If you attend exhibitions of contemporary photography – or Photo London, opening today – it won’t be long before you see what look at a glance like everyday images of everyday subjects presented as art. What’s that about? By way of a good example, Peter Fischli provided an illuminating commentary on an apparently commonplace photography project, ‘Agglomeration’, which he undertook with his late collaborator David Weiss. Luxembourg & Dayan hosted the event, and showed 24 photographs from that extensive 1992 project documenting the suburbs of Zurich. It came about, said Fischli, because after spending two years in the studio making ‘The Way Things Go’, they wanted to get outside, and there was the city, answering their interest in ‘how the world is around us’.
Fischli & Weiss were interested in how shifts in power occur, and the city’s recent architecture, he felt, was at the end of the modernist project, at a low point at which its original utopian aspirations – the aim of changing society – had been lost. Developments were being driven by entrepreneurs rather than architects who, said Fischli, ‘would have hated the ‘ugly flatness’ of the buildings’. He added that his father was an architect who studied at the Bauhaus, so he was very much connected to, rather than estranged from, the aesthetic. He described the project as to do with ‘photographs as an emotional vehicle’ rather than a simple critique. Relevant to that vehicle, the images are also from the end of the mainstream tradition of analogue photography.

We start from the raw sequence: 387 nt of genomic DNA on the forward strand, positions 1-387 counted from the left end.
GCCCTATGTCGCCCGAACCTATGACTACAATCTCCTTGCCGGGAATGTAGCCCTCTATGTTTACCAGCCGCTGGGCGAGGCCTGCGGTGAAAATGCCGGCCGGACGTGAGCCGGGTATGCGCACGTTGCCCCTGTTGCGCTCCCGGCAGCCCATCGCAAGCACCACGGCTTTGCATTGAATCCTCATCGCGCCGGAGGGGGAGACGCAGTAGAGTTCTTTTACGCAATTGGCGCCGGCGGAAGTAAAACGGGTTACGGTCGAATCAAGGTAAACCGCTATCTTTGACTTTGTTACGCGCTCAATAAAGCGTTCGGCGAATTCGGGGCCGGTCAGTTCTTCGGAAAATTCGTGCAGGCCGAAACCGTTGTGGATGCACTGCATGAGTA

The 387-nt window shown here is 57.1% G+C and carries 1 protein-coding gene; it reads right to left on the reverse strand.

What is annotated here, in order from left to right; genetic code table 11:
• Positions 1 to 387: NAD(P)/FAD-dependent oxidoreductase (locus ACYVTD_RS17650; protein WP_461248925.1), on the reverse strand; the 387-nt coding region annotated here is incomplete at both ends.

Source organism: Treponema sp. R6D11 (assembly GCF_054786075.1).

Fischli was aware, of course, that they were exploring the normality of a specific – and affluent – place, and that similar subjects would have played quite differently in, for example, the UK or France, where social problems and material deterioration would have come to the fore; or in Germany, where the memories of Nazism and war would have affected the interpretation. Rather than seeking out such concerns, Fischli pointed out that the photographs consistently examine the interplay between nature, the seasons and those manmade objects in the landscape, generating a cumulatively compelling aesthetic. ‘Agglomeration’ forms part in turn of Fischli & Weiss’s photographic practice of emphasising the surface of normality in a way which suggests something is hidden: the larger project ‘Visible World’ includes, for example, airports, flowers and tourist destinations. In all of them, commonplace photographs act as triggers for various possible conversations.
Art writer and curator Paul Carey-Kent sees a lot of shows: we asked him to jot down whatever came into his head